Straight away we saw some functions that looked familiar (if not identical), so went for a complete chance and just looked for a known vulnerable GET parameter “dnsserver2”. Instantly we get a pretty obvious buffer overflow:

This block of code is exactly the same as noted in CVE-2017-13772, in-fact it is the second vulnerable location we decided to generate an exploit for (which you can find in that post).

Finding all Vulnerable Locations

Tracking down every single vulnerable location and checking if they are the same as the WR940n router would be quite tedious, so we decided that it might be fun to use some IDA python scripting instead. Our goal being to identify all vulnerable locations as well as the GET parameters that can be used to trigger them. This is a relatively easy task due to the fact that the vulnerable pattern is so simple – strcpy(httpGetEnv(“some_param”)).

The script is as follows:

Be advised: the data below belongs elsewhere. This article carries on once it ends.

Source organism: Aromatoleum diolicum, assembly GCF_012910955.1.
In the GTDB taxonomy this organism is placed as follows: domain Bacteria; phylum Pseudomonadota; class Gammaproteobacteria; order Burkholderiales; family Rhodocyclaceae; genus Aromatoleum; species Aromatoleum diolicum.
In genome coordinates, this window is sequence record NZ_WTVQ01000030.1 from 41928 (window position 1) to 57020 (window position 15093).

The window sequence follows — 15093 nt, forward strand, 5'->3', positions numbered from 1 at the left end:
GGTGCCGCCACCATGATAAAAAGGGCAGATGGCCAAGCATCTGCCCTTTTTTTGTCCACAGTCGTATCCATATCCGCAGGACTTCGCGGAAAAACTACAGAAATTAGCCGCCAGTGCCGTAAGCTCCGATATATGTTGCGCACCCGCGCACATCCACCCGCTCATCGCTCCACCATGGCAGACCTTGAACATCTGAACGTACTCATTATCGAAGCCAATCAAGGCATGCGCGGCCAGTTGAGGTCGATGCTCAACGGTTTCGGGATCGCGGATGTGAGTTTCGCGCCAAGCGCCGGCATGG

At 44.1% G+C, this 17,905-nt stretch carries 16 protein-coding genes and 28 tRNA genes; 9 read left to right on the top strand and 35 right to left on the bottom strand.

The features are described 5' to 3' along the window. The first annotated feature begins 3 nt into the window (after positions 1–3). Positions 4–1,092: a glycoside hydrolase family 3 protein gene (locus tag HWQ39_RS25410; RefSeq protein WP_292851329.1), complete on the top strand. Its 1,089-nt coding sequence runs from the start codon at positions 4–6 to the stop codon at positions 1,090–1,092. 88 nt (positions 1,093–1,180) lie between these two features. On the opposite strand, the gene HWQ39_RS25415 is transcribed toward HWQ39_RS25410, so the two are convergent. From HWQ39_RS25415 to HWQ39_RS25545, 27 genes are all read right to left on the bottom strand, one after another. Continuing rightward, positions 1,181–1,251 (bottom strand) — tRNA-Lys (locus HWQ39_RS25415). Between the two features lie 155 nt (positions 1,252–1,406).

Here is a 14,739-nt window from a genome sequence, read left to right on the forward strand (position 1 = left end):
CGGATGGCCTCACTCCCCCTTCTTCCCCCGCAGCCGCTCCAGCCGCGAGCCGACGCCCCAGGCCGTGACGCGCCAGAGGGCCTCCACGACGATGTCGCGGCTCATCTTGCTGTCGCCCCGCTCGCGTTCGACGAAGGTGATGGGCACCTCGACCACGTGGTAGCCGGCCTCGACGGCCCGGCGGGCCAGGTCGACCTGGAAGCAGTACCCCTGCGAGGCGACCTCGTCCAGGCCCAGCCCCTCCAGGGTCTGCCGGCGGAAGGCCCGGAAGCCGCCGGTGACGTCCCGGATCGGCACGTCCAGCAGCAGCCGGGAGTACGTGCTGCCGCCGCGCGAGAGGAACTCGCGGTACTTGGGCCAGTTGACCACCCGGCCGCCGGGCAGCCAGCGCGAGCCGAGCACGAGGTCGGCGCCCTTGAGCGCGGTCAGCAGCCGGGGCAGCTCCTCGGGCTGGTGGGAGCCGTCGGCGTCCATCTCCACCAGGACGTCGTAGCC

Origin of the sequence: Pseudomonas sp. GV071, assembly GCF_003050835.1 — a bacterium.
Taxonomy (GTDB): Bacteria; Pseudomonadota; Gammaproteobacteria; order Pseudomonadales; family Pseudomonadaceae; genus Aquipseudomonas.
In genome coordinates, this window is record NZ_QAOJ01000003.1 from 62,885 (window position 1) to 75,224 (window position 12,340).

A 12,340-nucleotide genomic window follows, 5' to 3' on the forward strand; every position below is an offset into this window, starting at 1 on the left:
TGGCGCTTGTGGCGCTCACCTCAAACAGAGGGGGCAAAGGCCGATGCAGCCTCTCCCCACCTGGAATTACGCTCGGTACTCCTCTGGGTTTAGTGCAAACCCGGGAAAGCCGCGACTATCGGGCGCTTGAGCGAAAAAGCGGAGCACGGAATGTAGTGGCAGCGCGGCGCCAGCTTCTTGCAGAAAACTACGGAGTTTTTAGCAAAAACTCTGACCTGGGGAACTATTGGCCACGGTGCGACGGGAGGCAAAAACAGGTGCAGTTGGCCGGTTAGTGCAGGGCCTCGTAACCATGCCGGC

import idautils

print "[+] Beginning scan..."

#Locate the address of strcpy
strcpy = LocByName("strcpy")

#Get the cross references to it
xrefsTo = CodeRefsTo(strcpy, 0)

numLocations = 0

#Begin looping over each xref
for ref in xrefsTo:
    current = ref - 0x50 #go back 20 instructions (mips is 4byte aligned). 
    
    #scan forwards, looking for the call to httpGetEnv
    while current < ref:
        current += 4
        op = GetOpnd(current, 1) #get the second operand, looking for la $t9, httpGetEnv.
        if op == "httpGetEnv":
            print "[+] Possible vulnerable code path at: %s" %hex(current)
            numLocations += 1
            tmp = current - 8 #go back 2 instructions
            
            #Now we are looking for the argument to httpGetEnv.
            while tmp <= current + 16:
                if GetOpnd(tmp, 0) == "$a1":
                    #sometimes there’s a la $a1, 0x5c which is redundant, possibly just padding.
                    if "0x" in GetOpnd(tmp, 1):
                        pass
                    else:
                        print "\t Possible http parameter: %s" %GetOpnd(tmp, 1)
                tmp += 4

print "[+] Found %d locations" %numLocations
print "[+] Done!"

Let’s look at what this code is doing, the following diagram shows the sequence of each of the loops on a target code block known to be vulnerable:

Notice how between $t9 being loaded with httpGetEnv and $t9 being called, $a1 has 2 different values copied into it, the value 0x56 is redundant, the actual argument is a pointer to the string “dnsserver1”.